An article in today’s news brings new meaning to offshore outsourcing.
In synopsis, clinics in India are providing full-service surrogate pregnancies to affluent Western women. The western parents-to-be get a bargain-priced baby, and the Indian surrogates make more money in a single pregnancy than they can make in a decade of hard manual labor.
According to the article, the Western parents-to-be are screened, and only those with evidence of medical problems impairing fertility are accepted as clients. Right. And – although I’ve never experienced the pain of infertility – whatever happened to playing the cards you were dealt?
And surrogate mothers are screened as well, they must be between 18 and 45, in good health, and have had at least one child. Once accepted, they live in the clinic, receiving constant medical observation, and their family is allowed to visit them. So, we’re creating a society where bearing another couple’s child rather than raising your own is a reasonable and acceptable bargain – if you’re poor enough?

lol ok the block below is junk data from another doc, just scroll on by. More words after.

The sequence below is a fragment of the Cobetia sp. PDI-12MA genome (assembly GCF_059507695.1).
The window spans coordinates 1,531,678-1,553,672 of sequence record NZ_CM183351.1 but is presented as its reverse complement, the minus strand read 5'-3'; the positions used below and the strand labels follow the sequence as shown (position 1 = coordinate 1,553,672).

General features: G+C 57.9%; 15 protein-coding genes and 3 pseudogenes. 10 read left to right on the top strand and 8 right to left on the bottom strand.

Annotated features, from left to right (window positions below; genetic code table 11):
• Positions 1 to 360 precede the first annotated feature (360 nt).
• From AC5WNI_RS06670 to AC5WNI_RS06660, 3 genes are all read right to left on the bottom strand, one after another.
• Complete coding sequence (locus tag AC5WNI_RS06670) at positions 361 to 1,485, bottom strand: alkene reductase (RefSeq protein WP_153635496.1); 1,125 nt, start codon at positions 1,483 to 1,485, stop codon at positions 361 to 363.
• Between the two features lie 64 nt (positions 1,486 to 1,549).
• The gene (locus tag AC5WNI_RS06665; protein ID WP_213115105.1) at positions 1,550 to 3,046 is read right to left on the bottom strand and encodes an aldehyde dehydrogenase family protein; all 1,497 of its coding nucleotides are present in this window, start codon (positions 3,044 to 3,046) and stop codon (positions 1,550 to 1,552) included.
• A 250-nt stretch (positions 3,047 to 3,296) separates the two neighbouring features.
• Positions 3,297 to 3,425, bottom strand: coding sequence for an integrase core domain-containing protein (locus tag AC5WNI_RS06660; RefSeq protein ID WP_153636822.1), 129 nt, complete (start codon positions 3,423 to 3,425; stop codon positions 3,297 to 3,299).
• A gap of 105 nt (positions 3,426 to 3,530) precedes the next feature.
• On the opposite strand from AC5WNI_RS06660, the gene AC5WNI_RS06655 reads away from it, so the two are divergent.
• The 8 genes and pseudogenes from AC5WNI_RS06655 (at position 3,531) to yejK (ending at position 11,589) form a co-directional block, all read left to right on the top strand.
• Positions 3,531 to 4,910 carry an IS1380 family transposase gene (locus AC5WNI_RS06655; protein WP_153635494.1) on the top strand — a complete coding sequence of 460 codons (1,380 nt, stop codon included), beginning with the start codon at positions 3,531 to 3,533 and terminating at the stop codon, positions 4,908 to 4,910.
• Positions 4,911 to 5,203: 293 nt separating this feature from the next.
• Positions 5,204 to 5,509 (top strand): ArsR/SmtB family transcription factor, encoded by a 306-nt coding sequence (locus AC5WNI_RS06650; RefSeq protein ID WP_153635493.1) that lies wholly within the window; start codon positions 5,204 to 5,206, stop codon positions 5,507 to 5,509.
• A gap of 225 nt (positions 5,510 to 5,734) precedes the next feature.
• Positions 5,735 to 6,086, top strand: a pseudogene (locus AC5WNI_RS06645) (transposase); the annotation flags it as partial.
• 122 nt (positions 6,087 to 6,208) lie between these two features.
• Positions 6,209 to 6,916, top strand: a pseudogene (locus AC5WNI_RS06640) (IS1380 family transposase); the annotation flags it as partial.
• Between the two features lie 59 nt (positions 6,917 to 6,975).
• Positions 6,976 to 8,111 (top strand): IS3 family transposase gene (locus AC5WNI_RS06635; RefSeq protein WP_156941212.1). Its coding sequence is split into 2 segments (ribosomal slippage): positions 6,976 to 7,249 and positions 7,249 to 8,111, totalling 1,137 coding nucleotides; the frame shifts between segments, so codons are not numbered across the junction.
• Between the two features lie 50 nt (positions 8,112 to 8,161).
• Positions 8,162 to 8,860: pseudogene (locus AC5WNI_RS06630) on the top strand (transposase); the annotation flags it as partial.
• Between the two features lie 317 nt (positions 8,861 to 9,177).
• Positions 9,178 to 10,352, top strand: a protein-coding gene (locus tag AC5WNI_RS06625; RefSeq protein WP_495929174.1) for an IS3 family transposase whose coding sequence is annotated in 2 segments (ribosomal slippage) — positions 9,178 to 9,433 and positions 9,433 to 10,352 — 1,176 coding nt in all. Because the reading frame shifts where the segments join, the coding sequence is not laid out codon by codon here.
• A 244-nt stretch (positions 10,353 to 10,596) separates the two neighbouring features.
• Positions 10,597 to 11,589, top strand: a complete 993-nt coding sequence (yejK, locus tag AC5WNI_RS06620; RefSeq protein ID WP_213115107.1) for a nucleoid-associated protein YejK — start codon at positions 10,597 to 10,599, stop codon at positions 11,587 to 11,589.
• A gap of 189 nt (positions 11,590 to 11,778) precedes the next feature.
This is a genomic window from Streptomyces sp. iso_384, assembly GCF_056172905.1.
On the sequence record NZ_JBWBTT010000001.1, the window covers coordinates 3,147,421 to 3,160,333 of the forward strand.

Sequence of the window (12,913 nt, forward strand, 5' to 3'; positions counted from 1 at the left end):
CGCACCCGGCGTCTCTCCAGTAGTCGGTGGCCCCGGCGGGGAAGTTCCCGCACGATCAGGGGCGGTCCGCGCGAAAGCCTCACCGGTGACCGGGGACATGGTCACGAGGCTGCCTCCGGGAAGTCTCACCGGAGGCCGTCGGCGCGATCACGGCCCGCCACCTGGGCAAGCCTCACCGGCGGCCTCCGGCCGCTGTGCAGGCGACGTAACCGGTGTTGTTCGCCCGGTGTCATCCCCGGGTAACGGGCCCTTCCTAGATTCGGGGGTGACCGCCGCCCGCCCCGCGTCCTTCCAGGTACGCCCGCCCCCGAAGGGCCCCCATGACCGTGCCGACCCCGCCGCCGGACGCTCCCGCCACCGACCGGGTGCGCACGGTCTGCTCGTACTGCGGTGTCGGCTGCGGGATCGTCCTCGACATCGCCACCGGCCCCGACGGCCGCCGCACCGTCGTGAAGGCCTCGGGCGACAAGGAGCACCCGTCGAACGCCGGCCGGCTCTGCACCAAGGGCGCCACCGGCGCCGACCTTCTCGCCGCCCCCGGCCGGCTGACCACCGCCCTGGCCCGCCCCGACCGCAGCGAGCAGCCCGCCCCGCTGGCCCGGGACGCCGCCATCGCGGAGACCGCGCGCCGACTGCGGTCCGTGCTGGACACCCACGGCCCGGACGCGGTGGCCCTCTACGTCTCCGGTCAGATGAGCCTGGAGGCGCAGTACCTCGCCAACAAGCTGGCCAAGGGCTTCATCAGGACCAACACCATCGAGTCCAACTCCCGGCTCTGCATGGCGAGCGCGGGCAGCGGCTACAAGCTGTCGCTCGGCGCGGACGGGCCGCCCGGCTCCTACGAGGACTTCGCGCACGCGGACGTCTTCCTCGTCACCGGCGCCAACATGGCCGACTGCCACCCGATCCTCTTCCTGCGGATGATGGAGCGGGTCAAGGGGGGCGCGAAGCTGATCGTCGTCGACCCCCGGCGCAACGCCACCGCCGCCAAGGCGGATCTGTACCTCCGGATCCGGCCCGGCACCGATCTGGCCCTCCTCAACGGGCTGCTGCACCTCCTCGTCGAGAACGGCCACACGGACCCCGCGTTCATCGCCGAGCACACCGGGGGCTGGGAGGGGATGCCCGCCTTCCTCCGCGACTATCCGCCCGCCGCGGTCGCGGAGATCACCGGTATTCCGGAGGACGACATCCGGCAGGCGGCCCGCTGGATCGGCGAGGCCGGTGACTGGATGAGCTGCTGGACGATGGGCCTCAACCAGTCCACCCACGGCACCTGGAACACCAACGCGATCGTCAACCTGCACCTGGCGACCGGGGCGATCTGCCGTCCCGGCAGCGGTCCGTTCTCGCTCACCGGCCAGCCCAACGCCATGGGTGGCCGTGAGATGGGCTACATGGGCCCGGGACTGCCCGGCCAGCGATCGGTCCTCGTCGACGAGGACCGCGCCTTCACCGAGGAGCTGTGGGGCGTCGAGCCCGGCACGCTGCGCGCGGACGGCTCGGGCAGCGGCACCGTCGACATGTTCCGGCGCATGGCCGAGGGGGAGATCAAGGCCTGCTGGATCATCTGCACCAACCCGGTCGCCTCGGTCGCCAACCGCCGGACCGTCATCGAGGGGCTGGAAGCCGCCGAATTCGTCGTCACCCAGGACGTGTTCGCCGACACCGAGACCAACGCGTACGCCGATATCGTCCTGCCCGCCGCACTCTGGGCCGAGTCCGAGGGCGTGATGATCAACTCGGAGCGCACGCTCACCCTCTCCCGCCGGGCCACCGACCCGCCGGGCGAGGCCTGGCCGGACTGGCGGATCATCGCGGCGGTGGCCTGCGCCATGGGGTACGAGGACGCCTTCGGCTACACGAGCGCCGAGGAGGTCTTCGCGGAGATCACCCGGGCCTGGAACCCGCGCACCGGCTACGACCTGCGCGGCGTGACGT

This feels far closer to the dystopian future of Handmaid’s Tale than is comfortable for me. There is an an elite class of women whose wealth and circumstance confer upon them the opportunity to raise children – and an underclass of women whose poverty drives them to bear the medical risk and personal family consequences of giving birth to others’ children.
Who am I to tell these poor Indian women that they cannot rent out their wombs for more money than they can possibly make any other way? And for that matter, who am I to tell them that they cannot sell a kidney (they have a spare) nor a cornea (binocular vision isn’t essential)?
I’ll leave the ultimate question of right or wrong, good or bad, to those more versed in logical and ethical analysis. Personally, my gut reaction is that it’s wrong, wrong, wrong — classist, greedy, and oppressive.